Japan's Public Opinion On Bilateral Relations With Russia Overwhelmingly Negative - Report

Japan's Public Opinion on Bilateral Relations With Russia Overwhelmingly Negative - Report

TOKYO (UrduPoint News / Sputnik - 19th February, 2021) The number of Japanese citizens who negatively perceive bilateral relations with Russia has increased by 7.1 percent points in 2020, reaching 73.9 percent, according to a recent public opinion poll conducted by the Japanese government.

When asked "Do you consider current relations between Russia and Japan as generally favorable?" 54.9 percent of respondents chose the answer "I think that they are not very good" and 19.1 percent said "I do not think they are good."

Only 1.6 percent of respondents believe that relations between Moscow and Tokyo are "good", and 23.3 percent believe that they are "somewhat good."

Compared to the findings of a similar poll from the previous year, the percentage of people who perceive Japan-Russia relations negatively has increased by 7.1 percentage points. The highest percentage of negative responses came from people in the 60-69 age group.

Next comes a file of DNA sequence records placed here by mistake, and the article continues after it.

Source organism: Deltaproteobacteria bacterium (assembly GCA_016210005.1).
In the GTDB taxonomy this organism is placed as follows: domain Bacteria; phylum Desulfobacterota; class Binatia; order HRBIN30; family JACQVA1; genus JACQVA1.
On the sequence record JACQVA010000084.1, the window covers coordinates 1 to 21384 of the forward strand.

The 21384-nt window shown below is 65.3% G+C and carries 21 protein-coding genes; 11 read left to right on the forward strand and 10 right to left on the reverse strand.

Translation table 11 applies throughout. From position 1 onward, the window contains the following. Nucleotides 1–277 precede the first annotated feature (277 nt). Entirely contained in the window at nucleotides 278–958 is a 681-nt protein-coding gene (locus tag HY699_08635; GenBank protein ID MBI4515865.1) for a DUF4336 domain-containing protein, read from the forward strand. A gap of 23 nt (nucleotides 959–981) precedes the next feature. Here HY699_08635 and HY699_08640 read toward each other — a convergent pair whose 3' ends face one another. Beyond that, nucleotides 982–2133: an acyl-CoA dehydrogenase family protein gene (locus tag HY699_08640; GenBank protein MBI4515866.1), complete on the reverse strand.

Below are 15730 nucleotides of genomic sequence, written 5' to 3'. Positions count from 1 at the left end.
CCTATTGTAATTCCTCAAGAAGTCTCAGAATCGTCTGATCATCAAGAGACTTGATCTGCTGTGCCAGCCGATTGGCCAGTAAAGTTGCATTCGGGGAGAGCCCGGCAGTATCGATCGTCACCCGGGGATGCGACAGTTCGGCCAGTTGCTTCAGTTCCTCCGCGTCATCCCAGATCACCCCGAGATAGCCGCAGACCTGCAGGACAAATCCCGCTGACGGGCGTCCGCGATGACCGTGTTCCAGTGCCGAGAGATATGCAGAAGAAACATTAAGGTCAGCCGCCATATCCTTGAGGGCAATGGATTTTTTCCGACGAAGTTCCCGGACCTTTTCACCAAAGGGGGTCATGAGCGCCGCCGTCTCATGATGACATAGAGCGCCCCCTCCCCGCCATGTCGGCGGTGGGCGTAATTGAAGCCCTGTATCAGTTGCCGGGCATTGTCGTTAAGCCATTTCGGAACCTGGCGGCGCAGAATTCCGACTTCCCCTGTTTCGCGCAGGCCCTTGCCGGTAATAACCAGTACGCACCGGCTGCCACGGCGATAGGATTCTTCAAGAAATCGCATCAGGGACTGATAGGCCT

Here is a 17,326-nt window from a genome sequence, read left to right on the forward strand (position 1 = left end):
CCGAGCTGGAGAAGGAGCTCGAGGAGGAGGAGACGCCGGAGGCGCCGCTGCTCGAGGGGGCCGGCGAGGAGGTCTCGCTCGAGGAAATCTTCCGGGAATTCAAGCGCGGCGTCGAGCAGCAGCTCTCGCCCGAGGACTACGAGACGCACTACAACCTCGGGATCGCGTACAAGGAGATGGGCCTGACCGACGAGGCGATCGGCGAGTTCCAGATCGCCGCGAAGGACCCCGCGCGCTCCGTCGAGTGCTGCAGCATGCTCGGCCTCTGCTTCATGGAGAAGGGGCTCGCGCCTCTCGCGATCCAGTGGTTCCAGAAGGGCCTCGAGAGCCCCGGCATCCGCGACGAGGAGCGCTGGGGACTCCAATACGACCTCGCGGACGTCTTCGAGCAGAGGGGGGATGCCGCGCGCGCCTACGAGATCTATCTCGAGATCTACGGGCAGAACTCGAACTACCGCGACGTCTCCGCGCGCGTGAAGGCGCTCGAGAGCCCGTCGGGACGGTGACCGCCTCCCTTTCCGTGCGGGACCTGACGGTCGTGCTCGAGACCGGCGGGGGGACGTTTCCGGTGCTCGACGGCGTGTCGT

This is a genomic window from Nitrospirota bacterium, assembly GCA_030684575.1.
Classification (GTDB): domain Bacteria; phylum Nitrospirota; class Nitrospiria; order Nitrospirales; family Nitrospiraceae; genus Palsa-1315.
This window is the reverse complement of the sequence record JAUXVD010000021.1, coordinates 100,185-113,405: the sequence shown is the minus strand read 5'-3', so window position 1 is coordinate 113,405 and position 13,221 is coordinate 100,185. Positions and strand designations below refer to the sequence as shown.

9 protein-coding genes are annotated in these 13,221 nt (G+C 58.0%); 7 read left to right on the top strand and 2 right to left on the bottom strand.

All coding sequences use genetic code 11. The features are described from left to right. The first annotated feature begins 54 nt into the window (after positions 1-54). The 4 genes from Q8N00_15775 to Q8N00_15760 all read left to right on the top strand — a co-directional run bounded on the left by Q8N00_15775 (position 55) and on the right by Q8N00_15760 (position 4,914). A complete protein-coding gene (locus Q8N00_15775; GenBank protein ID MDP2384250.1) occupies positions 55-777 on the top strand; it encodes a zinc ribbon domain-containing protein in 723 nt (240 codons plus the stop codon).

The government conducted the public opinion poll on Japan's foreign policy from October 22 to December 6 last year via mail.

Around 1,865 people took part in the survey.

Relations between Russia and Japan have been strained for a long time, exacerbated by the lack of a peace treaty after World War II. Its signing reached a roadblock over Tokyo's claims to the southern Kuril islands. The history of the dispute dates back to 1956, when the USSR and Japan signed the Joint Declaration. According to the document, Moscow agreed to consider the possibility of transferring the islands of Habomai and Shikotan to Japan after the signing of a peace treaty, leaving Kunashir and Iturup out of the deal.

The USSR believed that the Joint Declaration would put an end to the dispute. However, Japan did not abandon its claims to all of the islands. Subsequent negotiations failed and the peace treaty between the two countries at the end of World War II was never signed. Currently Moscow firmly maintains its position that the islands de-facto became part of the USSR after World War II and Russia's sovereignty over them is indisputable.